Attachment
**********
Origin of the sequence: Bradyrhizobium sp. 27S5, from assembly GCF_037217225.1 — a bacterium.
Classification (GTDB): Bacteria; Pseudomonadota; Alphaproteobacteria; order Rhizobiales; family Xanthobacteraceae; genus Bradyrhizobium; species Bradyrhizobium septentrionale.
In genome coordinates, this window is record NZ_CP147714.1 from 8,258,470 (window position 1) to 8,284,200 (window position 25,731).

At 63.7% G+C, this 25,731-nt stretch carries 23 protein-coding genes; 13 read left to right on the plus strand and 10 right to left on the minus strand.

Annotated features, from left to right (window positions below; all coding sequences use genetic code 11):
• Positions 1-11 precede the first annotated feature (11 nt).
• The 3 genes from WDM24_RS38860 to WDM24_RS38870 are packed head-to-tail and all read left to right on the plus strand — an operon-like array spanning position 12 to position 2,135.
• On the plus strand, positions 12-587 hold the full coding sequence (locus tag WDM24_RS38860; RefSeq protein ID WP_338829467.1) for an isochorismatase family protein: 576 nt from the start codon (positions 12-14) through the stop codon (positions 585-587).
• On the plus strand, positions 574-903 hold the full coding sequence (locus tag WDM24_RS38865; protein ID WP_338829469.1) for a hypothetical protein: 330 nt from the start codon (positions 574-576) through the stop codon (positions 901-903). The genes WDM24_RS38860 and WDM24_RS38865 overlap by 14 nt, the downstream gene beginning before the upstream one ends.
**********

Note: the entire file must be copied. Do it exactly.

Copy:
Origin of the sequence: Bradyrhizobium sp. 27S5, from assembly GCF_037217225.1 — a bacterium.
Classification (GTDB): Bacteria; Pseudomonadota; Alphaproteobacteria; order Rhizobiales; family Xanthobacteraceae; genus Bradyrhizobium; species Bradyrhizobium septentrionale.
In genome coordinates, this window is record NZ_CP147714.1 from 8,258,470 (window position 1) to 8,284,200 (window position 25,731).

At 63.7% G+C, this 25,731-nt stretch carries 23 protein-coding genes; 13 read left to right on the plus strand and 10 right to left on the minus strand.

Annotated features, from left to right (window positions below; all coding sequences use genetic code 11):
• Positions 1-11 precede the first annotated feature (11 nt).
• The 3 genes from WDM24_RS38860 to WDM24_RS38870 are packed head-to-tail and all read left to right on the plus strand — an operon-like array spanning position 12 to position 2,135.
• On the plus strand, positions 12-587 hold the full coding sequence (locus tag WDM24_RS38860; RefSeq protein ID WP_338829467.1) for an isochorismatase family protein: 576 nt from the start codon (positions 12-14) through the stop codon (positions 585-587).
• On the plus strand, positions 574-903 hold the full coding sequence (locus tag WDM24_RS38865; protein ID WP_338829469.1) for a hypothetical protein: 330 nt from the start codon (positions 574-576) through the stop codon (positions 901-903). The genes WDM24_RS38860 and WDM24_RS38865 overlap by 14 nt, the downstream gene beginning before the upstream one ends.